Young Catholics Tell Bishops: We’re Here for Tradition

News: US News
by David Nussman  •  •  June 14, 2019   

US bishops' conference asks young people why they're Catholic; they say it's Latin Mass and orthodoxy

You are not signed in as a Premium user; you are viewing the free version of this program. Premium users have access to full-length programs with limited commercials and receive a 10% discount in the store! Sign up for only one day for the low cost of $1.99. Click the button below.

BALTIMORE ( - As the U.S. bishops meet in Baltimore, young Catholics on social media said what keeps them Catholic is the Traditional Latin Mass.

The social media accounts for the U.S. Conference of Catholic Bishops (USCCB) posed the question, "If you are a young Catholic who is still Catholic, what has made you stay?"

The question received thousands of responses, many of them advocating for tradition and orthodoxy.

Many young Catholics cited the Real Presence of Christ in the Eucharist, confession, the Rosary, beautiful churches, reverent liturgy and the Traditional Latin Mass (TLM) as important for their faith.

One Twitter user emphasized, "The Eucharist and holding fast to Sacred Tradition."


He went on to say that he wanted to see more churches "bring back ad orientem, altar rails and beautiful Latin chant, so that kids will truly believe that Jesus is present in the Eucharist. What we present externally affects what we believe internally."

The Eucharist was a common theme in the responses on Twitter and Facebook.

For instance, one convert said the Eucharist was the most important thing for which she came to the Catholic faith.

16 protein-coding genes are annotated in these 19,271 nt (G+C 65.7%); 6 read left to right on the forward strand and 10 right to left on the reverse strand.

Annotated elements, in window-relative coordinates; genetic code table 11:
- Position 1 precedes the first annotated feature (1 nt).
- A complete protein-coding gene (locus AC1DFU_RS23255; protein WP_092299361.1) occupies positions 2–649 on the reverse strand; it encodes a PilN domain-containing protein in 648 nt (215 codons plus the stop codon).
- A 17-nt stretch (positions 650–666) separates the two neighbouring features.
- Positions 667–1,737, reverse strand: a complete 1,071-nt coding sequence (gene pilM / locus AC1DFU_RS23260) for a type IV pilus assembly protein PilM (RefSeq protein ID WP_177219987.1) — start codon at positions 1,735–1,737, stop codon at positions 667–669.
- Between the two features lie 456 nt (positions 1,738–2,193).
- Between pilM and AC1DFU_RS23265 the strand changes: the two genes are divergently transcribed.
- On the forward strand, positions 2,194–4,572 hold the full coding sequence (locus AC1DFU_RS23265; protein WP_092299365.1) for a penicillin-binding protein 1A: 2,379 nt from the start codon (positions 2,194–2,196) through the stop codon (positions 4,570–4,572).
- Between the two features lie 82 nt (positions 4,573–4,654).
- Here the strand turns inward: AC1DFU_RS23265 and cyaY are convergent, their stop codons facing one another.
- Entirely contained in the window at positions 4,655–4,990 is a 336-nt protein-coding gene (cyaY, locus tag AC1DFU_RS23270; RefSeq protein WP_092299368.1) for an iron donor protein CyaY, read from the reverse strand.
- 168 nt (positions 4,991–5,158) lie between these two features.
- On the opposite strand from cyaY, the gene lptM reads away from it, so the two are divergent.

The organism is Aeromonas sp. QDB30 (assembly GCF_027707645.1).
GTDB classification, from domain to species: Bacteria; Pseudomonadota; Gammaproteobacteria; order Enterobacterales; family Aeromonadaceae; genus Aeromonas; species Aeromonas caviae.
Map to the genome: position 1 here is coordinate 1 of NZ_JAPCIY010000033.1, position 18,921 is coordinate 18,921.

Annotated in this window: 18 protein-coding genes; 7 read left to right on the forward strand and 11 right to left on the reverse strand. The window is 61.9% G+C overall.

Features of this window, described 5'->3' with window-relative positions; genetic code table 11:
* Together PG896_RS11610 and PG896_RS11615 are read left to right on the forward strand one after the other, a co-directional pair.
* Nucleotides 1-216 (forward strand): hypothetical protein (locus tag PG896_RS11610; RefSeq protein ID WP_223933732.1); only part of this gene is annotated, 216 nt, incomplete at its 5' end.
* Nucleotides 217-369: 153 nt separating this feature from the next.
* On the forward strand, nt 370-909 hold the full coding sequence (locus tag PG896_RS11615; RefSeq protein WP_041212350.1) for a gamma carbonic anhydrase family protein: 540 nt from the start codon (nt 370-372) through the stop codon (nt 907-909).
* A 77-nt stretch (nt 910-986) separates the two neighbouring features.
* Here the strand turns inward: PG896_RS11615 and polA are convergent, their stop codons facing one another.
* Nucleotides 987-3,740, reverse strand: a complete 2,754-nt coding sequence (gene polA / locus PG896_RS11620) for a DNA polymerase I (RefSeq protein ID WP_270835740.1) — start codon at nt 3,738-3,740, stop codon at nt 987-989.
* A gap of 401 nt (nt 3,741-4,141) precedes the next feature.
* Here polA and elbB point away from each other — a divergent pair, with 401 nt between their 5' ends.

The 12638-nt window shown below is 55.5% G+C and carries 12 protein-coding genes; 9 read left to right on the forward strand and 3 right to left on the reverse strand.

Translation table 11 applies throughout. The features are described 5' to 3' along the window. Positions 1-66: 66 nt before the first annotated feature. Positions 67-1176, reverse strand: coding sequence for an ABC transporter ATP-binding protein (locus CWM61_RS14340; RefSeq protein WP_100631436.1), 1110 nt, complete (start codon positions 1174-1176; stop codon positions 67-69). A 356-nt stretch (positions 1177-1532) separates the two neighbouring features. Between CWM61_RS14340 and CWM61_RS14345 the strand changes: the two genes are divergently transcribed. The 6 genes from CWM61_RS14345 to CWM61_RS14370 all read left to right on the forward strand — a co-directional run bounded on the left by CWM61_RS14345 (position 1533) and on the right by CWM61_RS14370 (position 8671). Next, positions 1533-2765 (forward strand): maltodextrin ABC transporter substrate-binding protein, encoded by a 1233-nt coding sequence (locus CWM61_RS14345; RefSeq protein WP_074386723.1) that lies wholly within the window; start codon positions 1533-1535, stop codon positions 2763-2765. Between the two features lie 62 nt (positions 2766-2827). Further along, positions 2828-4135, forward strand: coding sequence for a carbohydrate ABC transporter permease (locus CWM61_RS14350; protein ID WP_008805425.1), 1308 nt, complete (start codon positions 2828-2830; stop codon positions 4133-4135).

"Didn't start out Catholic, but I'll answer anyway," she tweeted. "I came for the liturgy and the sacraments, and most of all, [the] Eucharist."

Other reasons given were the Church's doctrines, the saints, good catechesis, reading Catholic authors like G. K. Chesterton and the witness of faithful priests.

One Catholic replied to the USCCB's Twitter account, "I was taught salvation history by a good priest, the Bible started to make sense to me, and ultimately this directed me to the Eucharist."

A young Dominican priest emphasized the importance of tradition, theology and liturgy, saying in a tweet, "Pope Benedict XVI saved me during college; during high school it was discovering the Extraordinary Form."

Many of those responding simply said they love Catholicism because it is the truth.

For instance, one Twitter user stated, "Traditional Catholic teachings, doctrines, and values. Because they are The Truth."

Many young Catholics were of the opinion that traditional liturgy goes hand in hand with sound Catholic teaching.

"I found the beauty of intellectual truth in the teachings of the Church, the True Presence of the Eucharist, and the manifestation of both of these things in the reverence and beauty of the Extraordinary Form of the Mass," wrote one Catholic Twitter user.

A Catholic mother commented on the USCCB's Facebook post, "I'm 38 and a practicing Catholic. I stay because I know it is the One True Faith. The reverence of the TLM is what encourages me, as well as seeing so many young families with many children at Mass every week."